Bookcase Semler’s Strange Sequel

The Seven-Day Weekend
By: Ricardo Semler
Publisher: Century
Price: $59.95

He’s an odd bird, Ricardo Semler. There he is on the cover of his latest book, The Seven-Day Weekend, surrounded by gaggle of bemused ducks which look more like geese to me. But like his first book, Maverick, this latest glimpse inside the Brazilian’s managerial menagerie will probably sell very well.

Semler advocates form of corporate anarchy – posing options like “choose your boss”, “decide your own salary”, “spend your working day in hammock” and of course, “a seven-day weekend” attitude toward life. As he explains it, “the traditional weekend ended long ago. This book faces that fact and uses it (the metaphor) to explore making work more fun, to finding balance between it and private passions.”

Brazil-based Semler seemingly has turned his 50-year-old, inherited family business into $160-million year manufacturing, professional services and high-tech software business that employs 3000 people in three countries. His company, Semco, is “sociological and anthropological experiment” that also “makes an excellent business case”.

In defence of his unconventional approach to stimulating his employees he says simply: “We’ve spent 25 years questioning the way we do things. When we started, everyone said we wouldn’t last.” It seems he and his company have lasted and the business still has no “official structure” and no organisation chart. There is no business plan or company strategy, no goal or mission statement and no long-term budget. “The company often does not have fixed CEO,” he proclaims proudly.

With no standards and proscribed practices, no human resources department, no career plans and job description or employee contracts, no report or expense account approvals, supervision or monitoring, how does anyone measure either their personal or the organisational success of Semco?

Well, success is not measured only in profit and growth terms. Semco, says the author, “succeeds in practice” and the book is his attempt to explain the theory behind it.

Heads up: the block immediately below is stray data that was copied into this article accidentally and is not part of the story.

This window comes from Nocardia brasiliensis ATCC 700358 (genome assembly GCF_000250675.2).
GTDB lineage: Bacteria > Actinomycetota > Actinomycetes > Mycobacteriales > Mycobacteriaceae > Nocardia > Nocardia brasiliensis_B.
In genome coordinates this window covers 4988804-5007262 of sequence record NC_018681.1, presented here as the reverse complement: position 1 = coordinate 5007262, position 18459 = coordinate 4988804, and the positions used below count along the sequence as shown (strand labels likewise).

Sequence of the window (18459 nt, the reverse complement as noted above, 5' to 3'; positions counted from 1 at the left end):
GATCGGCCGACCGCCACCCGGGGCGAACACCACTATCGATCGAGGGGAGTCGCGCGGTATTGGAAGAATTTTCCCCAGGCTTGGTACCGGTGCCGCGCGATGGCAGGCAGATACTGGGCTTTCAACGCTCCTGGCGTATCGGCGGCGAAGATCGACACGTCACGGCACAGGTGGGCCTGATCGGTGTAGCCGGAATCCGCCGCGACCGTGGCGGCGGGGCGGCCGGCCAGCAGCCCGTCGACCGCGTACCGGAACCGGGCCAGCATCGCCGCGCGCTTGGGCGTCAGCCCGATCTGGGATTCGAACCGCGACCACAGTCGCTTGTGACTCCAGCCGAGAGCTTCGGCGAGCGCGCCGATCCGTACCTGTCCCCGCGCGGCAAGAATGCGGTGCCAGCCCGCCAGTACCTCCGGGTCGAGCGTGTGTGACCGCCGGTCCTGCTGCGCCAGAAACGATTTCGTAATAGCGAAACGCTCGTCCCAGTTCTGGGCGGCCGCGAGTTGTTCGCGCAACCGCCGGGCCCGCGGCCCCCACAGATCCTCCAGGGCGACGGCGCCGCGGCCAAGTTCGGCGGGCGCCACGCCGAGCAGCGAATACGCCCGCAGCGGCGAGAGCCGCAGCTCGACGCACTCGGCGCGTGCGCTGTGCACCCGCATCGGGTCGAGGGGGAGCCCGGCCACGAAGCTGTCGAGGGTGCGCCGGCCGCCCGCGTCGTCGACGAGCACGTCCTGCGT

The theory is embraced by the phrase “on-the-job democracy”. The author’s particular form of democracy has unquestionably created one of the world’s most unusual workplaces. The basic tenets “fly in the face of even the most progressive business owner or manager”. I wasn’t so sure about that. The description of his business sounded strangely like some pretty old-fashioned business owners I know who muddle along much like Semler and his team, but without the deliberate intention to do so.

The author claims to have “given up control” so workers can follow their interests and “their instincts” when choosing jobs or projects. He insists that workers “seek personal challenges and satisfaction” before trying to meet the company’s goals. And then, disconcertingly for the process-driven manager, he confesses that Semco encourages “employees to ramble through their day or week so they will meander into new ideas and new business opportunities”.

If the company has “cardinal strategy” which forms the bedrock for all its seemingly radical practices, it is this: “Ask why. Ask it all the time, and always ask it three times in row. This doesn’t come naturally. People are conditioned to recoil from questioning too much. First, it’s rude and dangerous. Second, it may imply we’re ignorant or uninformed. Third, it means everything we think we know may not be correct or true. Fourth, management is usually frightened by the prospect of employees who question continually. But mostly, it means putting aside all the role or pat answers that have resulted from what I call crystallised thinking, that state of mind where ideas have so hardened into inflexible and unquestioned concepts that they’re no longer of any use.”

Semler says his company is “rambling into” its future by ending “boarding school” mentality, having the courage to give up control and asking three successive whys and then “going to the movies on Monday afternoons (after feeding the ducks)”.

The seven-day weekend is the metaphor and reminder that change is constant and that we shouldn’t be afraid of it. The seven-day weekend is also “an opportunity, not threat”.

“The world desperately needs an ‘Age of Wisdom’, and workplaces would be an inspiring place to start,” writes Semler. His company has little to teach and even less to ‘sell’ in packaged form. “We’re just living experiment in eliminating boredom, routine, and exasperating regulations.”

And that, I think, is good reason to spend weekend with Semler’s new book.

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